Potter was a self taught artist.
Beatrix Potter was home schooled and it maybe that her lack of formal education ensured that she maintained her originality. She was surrounded by the culture of The Golden Age of Illustration, Pre-Raphelite and the exploration of science of the time. In her youth Potter was a regular visitor to the Royal Acadamy of Arts and the Natural History Museum in London. She described the museum as ‘the quietest place I know – and the most awkward’ (journal entry, Friday 20th December 1895). Potter’s fascination with natural history ensured scientific accuracy whilst maintaining a fantasy like quality to her illustrations. Although Potter was mindful of the artistic trends of her time, her style of drawing and writing remained uniquely her own.
Potter was a shrewd business woman.
To earn some money in the 1890’s, she and her brother designed and printed Christmas and special occasion cards. Typically the illustrations were of animals she saw in her home of the Lake District. These drawings of rabbits and mice were sold to illustrate books of verses. Her success in selling these drawings gave her confidence. After her illustrated story of Peter Rabbit was turned down, she had 250 copies privately printed in 1901 for distribution to her friends. It proved so popular that another 200 copies were required in the next year. The publications caught the eye of the publisher, Frederick Warne. He agreed to publish eight thousand trade copies with colour illustrations in 1902. These were quickly followed by a further twenty one illustrated story books. Beatrix Potter showed a keen interest in the design of her books, and designed deluxe bindings for her books. These were sold at a higher price than the regular trade edition. Potter quickly recognised the need for marketing merchandise to promote her books. In 1903 she made and patented a Peter Rabbit doll. Other related merchandise such as painting books, board games, wall-paper, figurines, and china tea-sets were produced. Frederick Warne licensed the products earning immense profits for himself and for Potter.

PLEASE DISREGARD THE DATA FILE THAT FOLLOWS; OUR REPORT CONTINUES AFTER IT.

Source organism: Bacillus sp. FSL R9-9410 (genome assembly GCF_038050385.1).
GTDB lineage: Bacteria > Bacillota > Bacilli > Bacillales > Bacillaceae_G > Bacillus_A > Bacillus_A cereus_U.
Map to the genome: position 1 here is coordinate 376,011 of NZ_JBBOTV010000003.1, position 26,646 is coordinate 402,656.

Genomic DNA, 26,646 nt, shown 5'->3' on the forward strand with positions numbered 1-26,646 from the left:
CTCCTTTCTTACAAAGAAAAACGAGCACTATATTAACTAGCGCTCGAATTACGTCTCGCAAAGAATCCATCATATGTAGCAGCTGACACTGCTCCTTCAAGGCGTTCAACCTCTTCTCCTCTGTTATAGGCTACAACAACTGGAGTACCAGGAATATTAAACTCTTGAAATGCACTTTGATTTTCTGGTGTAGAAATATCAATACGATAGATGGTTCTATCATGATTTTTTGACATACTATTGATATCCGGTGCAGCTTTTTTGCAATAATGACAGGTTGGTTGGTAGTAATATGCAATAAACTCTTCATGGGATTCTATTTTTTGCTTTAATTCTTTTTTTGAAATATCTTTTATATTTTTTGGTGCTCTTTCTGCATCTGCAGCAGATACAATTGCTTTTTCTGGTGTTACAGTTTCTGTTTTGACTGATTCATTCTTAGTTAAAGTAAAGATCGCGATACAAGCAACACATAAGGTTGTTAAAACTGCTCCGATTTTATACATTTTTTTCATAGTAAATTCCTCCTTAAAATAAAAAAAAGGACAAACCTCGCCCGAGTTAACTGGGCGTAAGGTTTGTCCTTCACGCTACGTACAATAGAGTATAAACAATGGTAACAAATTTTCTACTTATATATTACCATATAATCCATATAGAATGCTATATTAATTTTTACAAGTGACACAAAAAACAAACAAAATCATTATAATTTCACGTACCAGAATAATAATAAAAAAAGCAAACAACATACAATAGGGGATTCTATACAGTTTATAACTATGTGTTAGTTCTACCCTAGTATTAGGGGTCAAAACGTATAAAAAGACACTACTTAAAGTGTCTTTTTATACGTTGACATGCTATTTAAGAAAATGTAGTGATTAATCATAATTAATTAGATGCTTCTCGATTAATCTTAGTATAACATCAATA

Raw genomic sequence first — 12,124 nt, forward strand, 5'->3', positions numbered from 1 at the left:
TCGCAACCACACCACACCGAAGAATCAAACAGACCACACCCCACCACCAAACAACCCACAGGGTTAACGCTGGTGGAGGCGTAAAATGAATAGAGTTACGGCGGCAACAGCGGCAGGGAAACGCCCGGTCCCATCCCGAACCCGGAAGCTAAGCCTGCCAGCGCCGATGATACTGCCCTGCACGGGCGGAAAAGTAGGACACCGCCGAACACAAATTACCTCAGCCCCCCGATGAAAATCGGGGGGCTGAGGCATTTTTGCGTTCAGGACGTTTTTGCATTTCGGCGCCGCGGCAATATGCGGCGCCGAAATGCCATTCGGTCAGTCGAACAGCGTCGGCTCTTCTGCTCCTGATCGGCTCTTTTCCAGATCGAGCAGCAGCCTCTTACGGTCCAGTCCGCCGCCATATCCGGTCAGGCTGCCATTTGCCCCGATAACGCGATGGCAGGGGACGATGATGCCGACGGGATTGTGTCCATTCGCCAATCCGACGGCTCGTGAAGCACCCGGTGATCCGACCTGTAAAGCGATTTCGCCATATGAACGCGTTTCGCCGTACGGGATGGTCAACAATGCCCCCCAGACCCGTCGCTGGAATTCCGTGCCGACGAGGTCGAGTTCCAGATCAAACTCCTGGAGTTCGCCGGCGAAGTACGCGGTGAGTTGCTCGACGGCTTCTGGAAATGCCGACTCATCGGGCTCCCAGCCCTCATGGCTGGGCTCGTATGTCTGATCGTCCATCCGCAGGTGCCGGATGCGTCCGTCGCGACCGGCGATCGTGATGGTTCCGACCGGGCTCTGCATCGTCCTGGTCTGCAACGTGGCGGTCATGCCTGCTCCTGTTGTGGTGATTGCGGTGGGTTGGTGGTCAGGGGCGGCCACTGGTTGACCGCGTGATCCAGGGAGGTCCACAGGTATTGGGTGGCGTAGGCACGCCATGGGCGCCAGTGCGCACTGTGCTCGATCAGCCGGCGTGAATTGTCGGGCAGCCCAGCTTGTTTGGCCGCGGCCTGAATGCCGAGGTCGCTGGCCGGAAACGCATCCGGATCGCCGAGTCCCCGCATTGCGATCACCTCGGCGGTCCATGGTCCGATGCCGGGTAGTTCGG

Beatrix Potter’s books are notoriously difficult to date.
First editions of Potter’s books are highly sought after, especially the deluxe versions. However, it can be difficult to determine the authenticity of a Potter first edition book. Frederick Warne used a dating process which is not easily decipherable. As a result reprints can resemble the original book. First editions are usually dated at the foot of the title page in the imprint or publishers details. Later editions have no date in the imprint. A copyright date on the back may show the first date of publication, but this does not confirm a first edition status. The publishing company, Frederick Warne, became a limited company after 1917. This means any book with “Limited” or “Ltd” in the company name are printed after 1917 and are therefore reprints. Issues of her books after 1967 bear an ISBN or International Standard Book Number. Being rather fragile books, and generally given to young children, surprisingly few early copies of Peter Rabbit survive intact. They are highly sought after collector’s items.
Beatrix Potter is generally considered to be “one of a kind”. Her love of nature extended to the conservation of land. She is credited with preserving much of her beloved Lake District by leaving almost all her property to the National Trust. Her original illustrations and letters are housed in several museums including the Beatrix Potter Gallery, Victoria and Albert Museum and the Free Library of Philadelphia. Quite a legacy for the writer and illustrator of “the little books”.